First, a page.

21 November 2016

Strategic Legal Counsel | Chris@NWMJLaw.com
119 1st Ave. South, Suite 420 | Seattle, WA 98104 | Office: (206) 355-5527

Chris Lynch of  NWMJ Law PLLC Seattle answered some questions we had about the  results of the election and the cannabis ballots last week

Please note that Chris had answered our questions before the Sessions AG appointment.

We have kept his responses in full as we may well have one of those other options  sometime in 2017.

Our approach with a Trump administration will be like watching an episode of the Apprentice. Keep everything on the table when it comes to options as we have a sneaky feeling he’ll be running his hires in the administration like a reality TV show.

Chris Lynch responds to our questions of last week.

Above the Law wrote this week that Trump’s big three choices for AG will be Chris Christie, Rudy Giuliani and Pam Bondi from Florida. Out of these choices 3 who would you plump for and why ?  

To be clear, Christie, Guiliani or Bondi would be bad for the industry. Chris Christie may be the worst of the three candidates, as he has come out publicly and said that he would try to shut down markets of states that have legalized adult use (Christie made those statements while he was campaigning for the presidency, but I do not see any reason why his position would change). The only positive is that Christie has not (yet) shut down the New Jersey medical market, but it is one of the most tightly regulated markets.

Rudy Guiliani is likely equally as bad for the industry, as his terms as Mayor saw New York City turned into the marijuana arrest capital of the nation. Guiliani has also endorsed the War on Drugs, and has vowed to prosecute and imprison both recreational and medical users.

Pam Bondi, while I think she is the least likely of the three to be elected because of her prior involvement with Trump scandals, may be the best choice for the industry—if nothing else, by process of elimination. Although she vehemently opposed Florida’s first medical marijuana amendment in 2014, she has claimed that she will stay silent in opposition to the new Amendment 2 that passed last week. We will see if that is the case.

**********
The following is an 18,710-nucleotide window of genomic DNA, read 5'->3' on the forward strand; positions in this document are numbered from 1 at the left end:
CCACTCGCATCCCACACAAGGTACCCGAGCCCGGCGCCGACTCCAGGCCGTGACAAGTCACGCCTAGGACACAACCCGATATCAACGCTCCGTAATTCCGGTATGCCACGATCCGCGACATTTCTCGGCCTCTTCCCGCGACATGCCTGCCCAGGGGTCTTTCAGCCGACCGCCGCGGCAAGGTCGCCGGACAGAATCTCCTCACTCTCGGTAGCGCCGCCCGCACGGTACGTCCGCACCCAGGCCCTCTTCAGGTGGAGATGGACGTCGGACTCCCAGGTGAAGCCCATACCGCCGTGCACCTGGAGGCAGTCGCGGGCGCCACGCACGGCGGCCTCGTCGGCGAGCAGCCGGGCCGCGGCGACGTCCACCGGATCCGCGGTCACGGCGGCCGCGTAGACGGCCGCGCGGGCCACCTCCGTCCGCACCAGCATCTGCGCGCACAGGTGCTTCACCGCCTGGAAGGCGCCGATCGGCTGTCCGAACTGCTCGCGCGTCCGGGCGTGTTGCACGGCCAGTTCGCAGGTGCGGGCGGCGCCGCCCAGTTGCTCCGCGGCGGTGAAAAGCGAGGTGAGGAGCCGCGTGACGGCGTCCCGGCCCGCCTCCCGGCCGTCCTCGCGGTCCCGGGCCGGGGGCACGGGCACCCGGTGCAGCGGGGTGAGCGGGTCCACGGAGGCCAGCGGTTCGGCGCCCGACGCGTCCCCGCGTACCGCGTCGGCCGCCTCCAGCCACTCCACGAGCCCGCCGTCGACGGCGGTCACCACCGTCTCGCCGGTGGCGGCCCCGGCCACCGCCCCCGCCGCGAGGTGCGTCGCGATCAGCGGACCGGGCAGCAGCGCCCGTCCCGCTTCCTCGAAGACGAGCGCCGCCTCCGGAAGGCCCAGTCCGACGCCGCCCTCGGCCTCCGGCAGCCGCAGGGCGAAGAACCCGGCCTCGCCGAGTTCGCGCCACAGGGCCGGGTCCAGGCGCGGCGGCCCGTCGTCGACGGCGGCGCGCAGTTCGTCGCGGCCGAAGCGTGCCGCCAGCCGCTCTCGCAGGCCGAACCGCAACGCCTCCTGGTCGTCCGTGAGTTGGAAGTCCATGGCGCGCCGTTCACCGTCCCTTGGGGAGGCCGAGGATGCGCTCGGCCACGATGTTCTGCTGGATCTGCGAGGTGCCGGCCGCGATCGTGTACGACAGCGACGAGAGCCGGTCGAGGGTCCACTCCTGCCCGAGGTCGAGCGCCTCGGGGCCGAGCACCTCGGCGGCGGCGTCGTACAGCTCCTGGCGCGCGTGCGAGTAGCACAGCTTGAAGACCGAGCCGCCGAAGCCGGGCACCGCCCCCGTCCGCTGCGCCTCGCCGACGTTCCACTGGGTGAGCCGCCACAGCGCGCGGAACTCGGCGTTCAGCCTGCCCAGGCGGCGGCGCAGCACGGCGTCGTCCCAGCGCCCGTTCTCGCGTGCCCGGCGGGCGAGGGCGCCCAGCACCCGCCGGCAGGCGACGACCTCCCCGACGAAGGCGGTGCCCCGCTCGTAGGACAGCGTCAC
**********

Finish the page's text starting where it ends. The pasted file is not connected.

Ultimately, all three proposed AGs are bad for the industry, but I think their ire against the industry may be tempered by the amount of money the industry promises; Trump is purportedly a businessman, after all.

Do you think Trump may look at any other options for AG and who do you think would be a good appointee for the industry  ?

Early during his campaign (July of 2015), Trump said he would choose Trey Gowdy, a South Carolina Senator for his Attorney General. There is also some speculation that he may choose Ted Cruz.

Of these two potential AGs, Ted Cruz is probably the best for the industry. Although he is a staunch opponent of recreational marijuana, he believes that that the issue should be left to the states. He has noted that he personally would vote against it, but he has also said that he “believe[s] that legalization is up to the states to make a determination. I think it is appropriate for the federal government to recognize that the citizens of those states have made that decision.” If Ted Cruz is appointed and sticks to the belief that the states have a right to decide for themselves, it will at least maintain the status quo of the industry right now.

In your opinion do you think will the Federal government try to re-assert some sort of control over the States with regard to the legalized Cannabis industry through various agencies or will they take a laissez faire approach ?